Meet the Team: Henryk
Tell me a little bit about your background, and how you came to be part of CADUS?
My name is Henryk Pich, I am 42 years old and work as an anaesthesist and intensive care physician in a university hospital in Germany. I was in Northern Iraq last year with CADUS to provide emergency aid in the context of the fighting against the IS in Mosul. My colleagues from CADUS did a fantasc job last year at a trauma stabilisaon point (TSP) in Mosul and saved the lives of many Iraqis who were directly affected by the heavy fighting. I have great respect for what they have done there. When I arrived, the fighting for Mosul was over, so I worked as a doctor in a refugee camp around Mosul with people who had escaped from there.
We got in touch with the Khansaa Hospital in Mosul, a large children's and women's hospital, and there we saw the destruction caused by the IS and the fighting in Mosul. We promised our colleagues in Mosul that we would help them and will come back. Due to the polical entanglements after the independence referendum in the Kurdish autonomous region it was somewhat difficult, but now it worked and I was able to hand over a new ultrasound device as a donation in Mosul.
How is CADUS providing assistance in Khansaa Hospital?
The main goal of CADUS last year was the trauma care of injured people in Mosul. But even and especially after the fighting in Mosul, help in building a well‐functioning health system is absolutely necessary. Therefore CADUS tries to use its contacts and its experiences to support the "normal" health care in Mosul. But it was also clear that it was not just a matter of simply transferring technology to that place; we also wanted to pass on our experience and knowledge and exchange ideas with our colleagues, train them, point out possible applications and accompany learning processes where they are needed. Therefore, we have combined the delivery of the ultrasound device with a small course and will continue to make our teaching materials available remotely via the Internet in the future.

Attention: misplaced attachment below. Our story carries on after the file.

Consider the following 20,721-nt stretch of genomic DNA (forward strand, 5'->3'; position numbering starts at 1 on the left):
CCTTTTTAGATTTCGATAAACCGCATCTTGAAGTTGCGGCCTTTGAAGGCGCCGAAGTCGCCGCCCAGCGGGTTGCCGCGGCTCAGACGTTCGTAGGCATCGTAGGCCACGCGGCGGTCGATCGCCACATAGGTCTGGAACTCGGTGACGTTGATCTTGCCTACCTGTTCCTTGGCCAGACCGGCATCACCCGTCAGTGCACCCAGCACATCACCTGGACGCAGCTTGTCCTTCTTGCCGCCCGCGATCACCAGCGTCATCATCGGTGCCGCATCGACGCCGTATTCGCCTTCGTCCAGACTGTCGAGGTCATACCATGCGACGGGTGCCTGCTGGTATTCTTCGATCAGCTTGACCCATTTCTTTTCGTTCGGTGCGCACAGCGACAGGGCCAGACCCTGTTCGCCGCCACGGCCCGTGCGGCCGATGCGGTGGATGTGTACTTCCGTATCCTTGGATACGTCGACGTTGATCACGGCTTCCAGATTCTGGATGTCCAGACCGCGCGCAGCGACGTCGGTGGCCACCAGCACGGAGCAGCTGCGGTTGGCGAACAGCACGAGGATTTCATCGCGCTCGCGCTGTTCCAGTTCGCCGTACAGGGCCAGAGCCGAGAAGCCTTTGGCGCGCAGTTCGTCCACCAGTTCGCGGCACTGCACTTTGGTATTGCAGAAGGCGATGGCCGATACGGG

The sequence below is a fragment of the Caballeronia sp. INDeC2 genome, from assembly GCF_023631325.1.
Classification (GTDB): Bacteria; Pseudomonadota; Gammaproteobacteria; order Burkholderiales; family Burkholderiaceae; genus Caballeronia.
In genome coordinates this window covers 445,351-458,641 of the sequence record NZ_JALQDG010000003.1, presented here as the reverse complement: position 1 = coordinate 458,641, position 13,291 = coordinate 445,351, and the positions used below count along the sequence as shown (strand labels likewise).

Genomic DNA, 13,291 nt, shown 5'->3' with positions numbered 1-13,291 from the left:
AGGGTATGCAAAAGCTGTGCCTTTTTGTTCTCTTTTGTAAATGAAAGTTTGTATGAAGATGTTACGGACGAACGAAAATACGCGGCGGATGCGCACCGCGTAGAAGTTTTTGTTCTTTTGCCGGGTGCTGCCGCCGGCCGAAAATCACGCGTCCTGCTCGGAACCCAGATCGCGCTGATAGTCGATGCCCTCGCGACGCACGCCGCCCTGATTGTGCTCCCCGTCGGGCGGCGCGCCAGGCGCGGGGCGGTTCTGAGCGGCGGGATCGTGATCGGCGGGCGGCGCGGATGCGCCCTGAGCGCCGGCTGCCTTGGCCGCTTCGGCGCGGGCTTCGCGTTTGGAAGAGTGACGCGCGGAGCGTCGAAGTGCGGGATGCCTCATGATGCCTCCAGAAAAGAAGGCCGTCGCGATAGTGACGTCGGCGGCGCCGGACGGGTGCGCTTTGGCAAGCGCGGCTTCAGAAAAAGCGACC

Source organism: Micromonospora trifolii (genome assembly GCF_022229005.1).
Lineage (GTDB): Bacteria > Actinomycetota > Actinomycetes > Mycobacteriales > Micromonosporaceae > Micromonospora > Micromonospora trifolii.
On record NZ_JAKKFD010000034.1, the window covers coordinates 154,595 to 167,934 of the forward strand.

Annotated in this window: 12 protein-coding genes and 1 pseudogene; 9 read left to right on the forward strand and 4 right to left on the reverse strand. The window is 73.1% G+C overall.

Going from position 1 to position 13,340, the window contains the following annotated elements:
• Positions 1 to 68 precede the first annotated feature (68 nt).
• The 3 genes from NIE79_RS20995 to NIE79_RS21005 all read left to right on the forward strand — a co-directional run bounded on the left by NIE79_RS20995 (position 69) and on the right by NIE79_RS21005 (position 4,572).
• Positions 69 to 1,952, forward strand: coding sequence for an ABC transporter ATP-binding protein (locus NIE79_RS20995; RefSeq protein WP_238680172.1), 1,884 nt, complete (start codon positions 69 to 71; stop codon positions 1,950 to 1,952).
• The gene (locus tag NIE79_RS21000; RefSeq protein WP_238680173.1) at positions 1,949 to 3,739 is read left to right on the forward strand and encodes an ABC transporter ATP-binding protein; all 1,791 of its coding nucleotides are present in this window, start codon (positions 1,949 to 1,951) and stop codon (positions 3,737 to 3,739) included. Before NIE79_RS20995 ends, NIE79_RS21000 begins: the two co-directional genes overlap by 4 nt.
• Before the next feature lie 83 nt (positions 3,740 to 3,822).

What do you believe Iraq needs most urgently?
Clearly, peace and security. Where this does not exist, reconstruction and above all reconciliation cannot succeed. Iraq has been a troubled country for years. In recent years it has faced several abysses. Security is needed to build trust in the state and its organs. Security from the IS terrorists, from arbitrariness, from revenge and the trust that there is a state that protects and cares for its people.
What more could we be doing as a society for Iraq?
The most important thing is not to forget the people there, to see and acknowledge their great efforts in reconstruction. Mosul had a strong media presence last year, especially during the fierce fighting in early summer. The fighting is over, the security situation has improved significantly and reconstruction is now under way. The eastern part of Mosul is again a relatively lively city. People dare to return to their city from the camps east of Mosul. However, the western part is still on the ground. Reconstruction will cost a lot of time, money and energy. But it is precisely this process of development that we should support intensively, even if Mosul is no longer in the media. Our donation may be very small compared to the other needs, but we also want to show that we have not forgotten you and we believe in you!
What might the future look like?
We have many plans. We would like to keep in touch with the Khansaa‐Hospital and expand it in order to be able to help as target‐oriented and needs‐oriented as possible. The colleagues on site are very motivated and committed. However, there is a lack of money and technology. We hope to improve the situation in Iraq and Syria through our contacts to companies and health facilities in Germany and not least by raising donations. And we are very interested in promoting the exchange of knowledge and not only making technology available, but also medical "know‐how". I have much to do with students and medical education at my university and I know the importance of good medical education and training. We would like to support these structures to get them up and running again.